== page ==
2012 MEMS Faculty Books
Glaire Anderson‘s study explores the aristocratic villas and court culture of Córdoba, during its “golden age” under the reign of the Umayyad dynasty (r. 756–1031 AD). Mariam Rosser-Owen, Victoria and Albert Museum, called it ” . . . an innovative study and an enjoyable read, conjuring a world of palaces and gardens, but providing at the same time a rigorous and serious study of the villa’s function and meaning at the Umayyad court at an important moment of the dynasty’s establishment and legitimation.”
Essays by Glaire Anderson (Art History, medieval) and Jaroslav Folda (Art History, medieval) are included in this important two-volume set that proposes a renewed way of framing the debate around the history of medieval art and architecture to highlight the multiple roles played by women.
The Works of Lucy Hutchinson, Volume I: The Translation of Lucretius (Oxford University Press, 2012)
Hutchinson’s was the first complete English translation of one of the great classical poems, Lucretius’s De rerum natura.This new edition, edited by Reid Barbour (English, early modern) and David Norbrook, provides the Latin text she mainly used, that of Daniel Pareus (1631), on facing pages. A line-by-line commentary explores every aspect of the translation.
The Mystical Science of the Soul: Medieval Cognition in Bernardino de Laredożs Recollection Method(University of Toronto Press)
The Mystical Science of the Soul explores the unexamined influence of medieval discourses of science and spirituality on recogimiento, the unique Spanish genre of recollection mysticism that served as the driving force behind the principal developments in Golden Age mysticism. Building on recent research in medieval optics, physiology, and memory in relation to the devotional practices of the late Middle Ages, Jessica A. Boon (Religious Studies, medieval and early modern) probes the implications of an ‘embodied soul’ for the intellectual history of Spanish mysticism.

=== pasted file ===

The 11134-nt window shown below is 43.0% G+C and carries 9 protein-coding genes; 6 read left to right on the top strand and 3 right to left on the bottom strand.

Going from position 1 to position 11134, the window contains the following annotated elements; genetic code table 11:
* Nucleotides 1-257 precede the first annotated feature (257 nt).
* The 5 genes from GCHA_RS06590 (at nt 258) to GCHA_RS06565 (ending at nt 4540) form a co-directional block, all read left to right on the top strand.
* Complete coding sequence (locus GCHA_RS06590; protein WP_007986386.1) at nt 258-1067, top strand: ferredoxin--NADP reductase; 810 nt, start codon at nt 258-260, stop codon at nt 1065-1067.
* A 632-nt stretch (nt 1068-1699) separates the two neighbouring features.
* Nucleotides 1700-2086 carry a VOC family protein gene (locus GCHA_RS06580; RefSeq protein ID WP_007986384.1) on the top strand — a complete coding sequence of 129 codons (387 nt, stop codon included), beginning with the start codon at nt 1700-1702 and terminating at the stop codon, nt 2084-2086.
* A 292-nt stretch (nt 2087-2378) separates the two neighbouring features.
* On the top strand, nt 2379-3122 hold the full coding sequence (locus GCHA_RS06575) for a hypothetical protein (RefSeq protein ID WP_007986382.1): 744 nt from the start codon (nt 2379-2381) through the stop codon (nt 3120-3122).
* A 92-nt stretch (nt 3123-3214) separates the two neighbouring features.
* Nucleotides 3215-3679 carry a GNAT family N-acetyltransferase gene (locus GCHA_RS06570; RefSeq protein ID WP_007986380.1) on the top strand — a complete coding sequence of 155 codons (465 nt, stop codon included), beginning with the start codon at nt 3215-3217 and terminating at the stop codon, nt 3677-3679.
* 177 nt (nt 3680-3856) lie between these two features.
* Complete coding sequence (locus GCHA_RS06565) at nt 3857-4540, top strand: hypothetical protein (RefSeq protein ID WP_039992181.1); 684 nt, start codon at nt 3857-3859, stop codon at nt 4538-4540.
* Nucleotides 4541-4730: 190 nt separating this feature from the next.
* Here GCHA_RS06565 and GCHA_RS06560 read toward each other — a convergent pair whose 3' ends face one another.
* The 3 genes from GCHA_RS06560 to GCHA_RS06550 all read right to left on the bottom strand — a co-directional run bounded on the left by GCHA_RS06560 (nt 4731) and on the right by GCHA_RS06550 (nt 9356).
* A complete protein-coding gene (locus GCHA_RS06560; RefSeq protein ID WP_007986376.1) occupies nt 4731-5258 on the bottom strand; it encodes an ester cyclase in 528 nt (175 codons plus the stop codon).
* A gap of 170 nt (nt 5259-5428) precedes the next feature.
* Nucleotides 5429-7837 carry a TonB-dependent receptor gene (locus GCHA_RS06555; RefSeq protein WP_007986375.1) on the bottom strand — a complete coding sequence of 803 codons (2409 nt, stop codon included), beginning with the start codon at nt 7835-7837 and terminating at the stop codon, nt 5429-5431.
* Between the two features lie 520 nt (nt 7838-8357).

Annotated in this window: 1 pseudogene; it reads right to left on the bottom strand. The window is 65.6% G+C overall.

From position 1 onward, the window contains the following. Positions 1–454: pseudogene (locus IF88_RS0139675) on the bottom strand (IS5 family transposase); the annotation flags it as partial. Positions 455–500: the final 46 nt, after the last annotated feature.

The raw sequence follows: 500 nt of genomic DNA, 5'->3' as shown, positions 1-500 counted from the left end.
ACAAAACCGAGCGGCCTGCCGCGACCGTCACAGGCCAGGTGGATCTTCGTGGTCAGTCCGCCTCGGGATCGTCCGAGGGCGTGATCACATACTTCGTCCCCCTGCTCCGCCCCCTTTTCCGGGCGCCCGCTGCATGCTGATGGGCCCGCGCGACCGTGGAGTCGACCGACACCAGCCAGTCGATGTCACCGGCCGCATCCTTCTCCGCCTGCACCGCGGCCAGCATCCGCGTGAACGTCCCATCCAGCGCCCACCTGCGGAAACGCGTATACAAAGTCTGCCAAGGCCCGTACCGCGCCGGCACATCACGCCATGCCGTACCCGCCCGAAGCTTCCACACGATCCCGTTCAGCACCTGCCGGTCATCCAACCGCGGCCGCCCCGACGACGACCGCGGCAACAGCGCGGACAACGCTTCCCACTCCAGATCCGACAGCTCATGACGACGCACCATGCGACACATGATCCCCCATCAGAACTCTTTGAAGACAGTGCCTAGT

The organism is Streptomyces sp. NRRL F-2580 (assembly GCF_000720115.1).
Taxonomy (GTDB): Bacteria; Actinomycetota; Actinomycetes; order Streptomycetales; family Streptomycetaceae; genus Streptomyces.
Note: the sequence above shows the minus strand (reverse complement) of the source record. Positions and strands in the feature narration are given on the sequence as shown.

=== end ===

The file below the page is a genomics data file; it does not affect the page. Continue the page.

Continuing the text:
Tudorism: Historical Imagination and the Appropriation of the Sixteenth Century (Oxford University Press, 2012)
Tania String (Art History, Early Modern) and Marcus Bull (History, Medieval) have put together the first in-depth and wide-ranging academic exploration of the reception of the Tudor period in the modern world. It includes studies by many of the leading scholars in their fields, and considers the modern appropriation of the Tudors and their era in art, music, architecture, design, religion, public history, social history, print, film and television, and internet networking sites. The fourteen papers cumulatively map out the ways in which modern society has utilized the sixteenth-century past as a cultural resource, as a repertoire of quotable designs and styles, as a vantage point from which to frame political and social critiques, as a source of identities, and as a refuge from modern-day anxieties.
The Problem with Multiculturalism: The Uniqueness and Universality of Western Civilization (Transaction Publishers, 2012)
John Headley’s (History, early modern, emeritus) principal goal here is to establish the uniqueness and universality of the West then to critique multiculturalism’s failure to recognize these special characteristics. He looks to civilization rather than to the nation-state as he argues for this uniqueness, which was evident from the West’s very beginnings. Headley also seeks to advance the ever-contentious discussion about secularization. To understand secularization and how it operates from a naturalistic perspective, one must see civilization itself as a defining element in world affairs.